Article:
We typically expect that a side story is lesser than the original, but every assumption comes with exceptions. With Muv-Luv Unlimited: The Day After, I’m delighted to say that age provided exactly that: a side story that’s as good, if not better, than many parts of the main series. With 4 episodes currently out that are all great in their own ways, Muv-Luv: The Day After provides experiences that remind me why I started to play visual novels in the first place.
This review of Muv-Luv Unlimited: The Day After assumes that you have played through at least the original Muv-Luv game (the Extra and Unlimited arcs). There are inherent spoilers that cannot be avoided when talking about those, so please play those first or read our review on them before you continue with this one. If you want more in-depth thoughts on the specific arcs, please check out our impressions on the games.
Before we start talking about this story, which is why you should or should not play, three things need to be mentioned: the presentation, the engine change, and the episodic release.
Muv-Luv Unlimited: The Day After’s visuals and sound are basically unchanged from Alternative, with a similar art style and the same tracks. So, as a recap: the Muv-Luv visuals have their moments and are totally serviceable but aren’t anything special, and the soundtrack is great, but it can get repetitive after looping for a bit. With this release, Anchor rebuilt The Day After in a more modern engine instead of using rUGP like in previous releases of Muv-Luv.
If you’re not familiar, rUGP is an eldritch abomination that only works properly when you sacrifice your closest relatives and pray to the gods. Still, it’s full of options and has a distinct look that has come to define the series. With the new engine, it’s incredibly barebones: text looks cheap, it’s missing a lot of features, and frankly, it’s frustrating to use at times. The engine of a visual novel shouldn’t be thought about, but I fought with it a lot. I had issues with full screen, autoplay’s behavior, and the arrows that tell you there’s a menu on the side that sticks on the screen. That said, ultimately, this doesn’t make a huge impact on how you experience the story.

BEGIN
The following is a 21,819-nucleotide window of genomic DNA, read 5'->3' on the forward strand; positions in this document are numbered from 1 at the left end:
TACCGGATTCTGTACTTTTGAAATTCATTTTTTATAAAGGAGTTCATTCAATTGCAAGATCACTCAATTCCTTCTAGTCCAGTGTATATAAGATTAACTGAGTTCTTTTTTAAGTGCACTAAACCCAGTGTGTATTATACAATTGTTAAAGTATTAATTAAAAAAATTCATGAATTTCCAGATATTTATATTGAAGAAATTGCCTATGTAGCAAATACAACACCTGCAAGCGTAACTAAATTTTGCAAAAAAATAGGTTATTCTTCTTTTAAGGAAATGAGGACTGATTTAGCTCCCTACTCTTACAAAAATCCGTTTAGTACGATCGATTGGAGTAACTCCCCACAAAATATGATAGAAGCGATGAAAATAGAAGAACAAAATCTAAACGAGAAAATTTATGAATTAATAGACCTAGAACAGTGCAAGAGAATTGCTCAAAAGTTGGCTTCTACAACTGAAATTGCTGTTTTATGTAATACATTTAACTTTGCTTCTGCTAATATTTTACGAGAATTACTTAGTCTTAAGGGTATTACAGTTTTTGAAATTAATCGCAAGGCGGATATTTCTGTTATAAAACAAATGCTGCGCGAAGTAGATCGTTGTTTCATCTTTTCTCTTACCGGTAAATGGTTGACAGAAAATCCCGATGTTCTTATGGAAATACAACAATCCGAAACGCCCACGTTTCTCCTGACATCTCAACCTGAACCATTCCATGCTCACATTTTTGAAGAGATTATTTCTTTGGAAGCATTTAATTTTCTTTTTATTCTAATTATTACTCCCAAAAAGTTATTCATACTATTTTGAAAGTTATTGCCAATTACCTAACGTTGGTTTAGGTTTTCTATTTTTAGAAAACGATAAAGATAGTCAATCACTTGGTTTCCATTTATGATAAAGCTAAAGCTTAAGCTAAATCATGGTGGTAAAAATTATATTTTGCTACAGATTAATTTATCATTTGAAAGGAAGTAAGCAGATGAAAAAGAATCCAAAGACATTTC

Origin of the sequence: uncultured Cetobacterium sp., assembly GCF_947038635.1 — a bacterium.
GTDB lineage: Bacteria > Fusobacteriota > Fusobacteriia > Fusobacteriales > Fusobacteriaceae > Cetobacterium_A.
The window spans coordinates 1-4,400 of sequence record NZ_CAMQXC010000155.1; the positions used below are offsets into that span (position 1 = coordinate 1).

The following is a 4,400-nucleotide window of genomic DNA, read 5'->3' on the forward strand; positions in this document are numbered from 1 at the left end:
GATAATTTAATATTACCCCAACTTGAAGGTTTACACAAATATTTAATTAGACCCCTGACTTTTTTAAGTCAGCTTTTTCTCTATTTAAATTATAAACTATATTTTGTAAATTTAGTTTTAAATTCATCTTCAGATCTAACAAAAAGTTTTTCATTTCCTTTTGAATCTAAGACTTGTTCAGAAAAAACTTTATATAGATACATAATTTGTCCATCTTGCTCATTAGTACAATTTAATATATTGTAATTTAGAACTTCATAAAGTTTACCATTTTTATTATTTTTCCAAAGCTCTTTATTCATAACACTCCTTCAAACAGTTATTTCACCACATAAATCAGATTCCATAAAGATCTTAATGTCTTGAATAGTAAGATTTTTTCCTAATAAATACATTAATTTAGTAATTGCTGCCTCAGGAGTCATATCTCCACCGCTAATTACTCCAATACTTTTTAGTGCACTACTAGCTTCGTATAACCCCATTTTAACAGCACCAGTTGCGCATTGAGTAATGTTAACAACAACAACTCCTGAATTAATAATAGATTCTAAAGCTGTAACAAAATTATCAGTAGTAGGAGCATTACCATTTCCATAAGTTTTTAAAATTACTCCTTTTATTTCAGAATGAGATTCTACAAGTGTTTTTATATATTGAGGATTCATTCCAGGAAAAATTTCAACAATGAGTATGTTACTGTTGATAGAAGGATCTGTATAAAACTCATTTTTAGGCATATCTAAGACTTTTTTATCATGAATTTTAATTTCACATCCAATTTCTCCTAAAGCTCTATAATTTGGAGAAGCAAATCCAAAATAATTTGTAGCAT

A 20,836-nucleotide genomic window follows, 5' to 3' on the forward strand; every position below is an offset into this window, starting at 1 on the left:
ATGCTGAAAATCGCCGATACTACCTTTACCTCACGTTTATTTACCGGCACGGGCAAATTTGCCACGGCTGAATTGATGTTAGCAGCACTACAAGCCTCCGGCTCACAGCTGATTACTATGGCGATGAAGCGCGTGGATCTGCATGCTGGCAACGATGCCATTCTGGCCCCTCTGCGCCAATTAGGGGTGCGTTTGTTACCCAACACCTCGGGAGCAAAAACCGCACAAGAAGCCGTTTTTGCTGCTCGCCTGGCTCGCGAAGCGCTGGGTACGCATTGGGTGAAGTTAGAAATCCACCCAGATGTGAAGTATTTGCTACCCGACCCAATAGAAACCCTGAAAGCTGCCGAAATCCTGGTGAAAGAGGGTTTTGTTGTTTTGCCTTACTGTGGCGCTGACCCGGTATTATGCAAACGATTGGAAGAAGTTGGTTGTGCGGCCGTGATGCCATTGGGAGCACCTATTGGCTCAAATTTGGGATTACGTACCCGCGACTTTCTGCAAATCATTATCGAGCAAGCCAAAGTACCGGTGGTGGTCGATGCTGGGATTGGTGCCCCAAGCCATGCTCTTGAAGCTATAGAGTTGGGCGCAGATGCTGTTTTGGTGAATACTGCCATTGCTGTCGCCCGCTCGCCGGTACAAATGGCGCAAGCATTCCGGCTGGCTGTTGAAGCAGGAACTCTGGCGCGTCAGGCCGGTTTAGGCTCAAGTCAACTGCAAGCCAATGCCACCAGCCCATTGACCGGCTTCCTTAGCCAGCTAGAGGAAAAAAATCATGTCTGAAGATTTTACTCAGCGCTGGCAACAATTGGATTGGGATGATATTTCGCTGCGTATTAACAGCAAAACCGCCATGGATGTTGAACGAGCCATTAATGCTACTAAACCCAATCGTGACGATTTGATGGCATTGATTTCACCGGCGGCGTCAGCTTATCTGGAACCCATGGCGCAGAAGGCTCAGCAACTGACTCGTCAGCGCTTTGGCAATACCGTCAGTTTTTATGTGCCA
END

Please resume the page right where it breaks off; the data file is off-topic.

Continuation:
This release of The Day After is broken up into four parts. The episodic release by itself doesn’t bother me, but the price is alarming: The Day After 00 costs $15, and the other 3 episodes cost $25 each. The Day After adds up quickly. Also, to pour salt on the wound, The Day After 03 is not the end of the series; we have at the very least The Day After 04/Resonate confirmed, so you can add that to the cost. Given that it’s only available digitally and the main trilogy only costs $60, this is a lot to ask, especially since the games are about 10 hours each. If we’re talking about if The Day After as an experience justifies the asking price, it absolutely does, but if you aren’t a diehard fan, you might want to wait for a sale.
Regarding evaluating The Day After’s story, the first thing that should be mentioned is that The Day After 00 is a standalone work. It has a different cast, tone, and appeal than the other entries. It’s an isolated story that spirals within itself, focusing on a tragedy that has rocked everyone’s lives. It deals with how people are reeling from the disaster but prioritizing surviving in these catastrophic situations.
The Day After 00 takes place a short while after Operation Babylon and follows Will and Lilia and their lives stranded in the carrier John F Kennedy. For a majority of 00, the general tension between the main leads Will and Lilia drives the work, but near the end, The Day After 00 ramps up and provides the action that one has come to love Muv-Luv. The Day After 00 is a pretty concentrated dose of Muv-Luv done right, but it’s a small work, both in size and tone.
As for the rest of The Day After – we get to see how good people handle a messed-up world where everything has gone wrong. After Alternative V screwed over the planet, the not-so-Emerald anymore city of Seattle has become one of the few places where life is sustainable. We follow Tatsunami Hibiki in his new life as a leader while trying to overcome his past tragedies.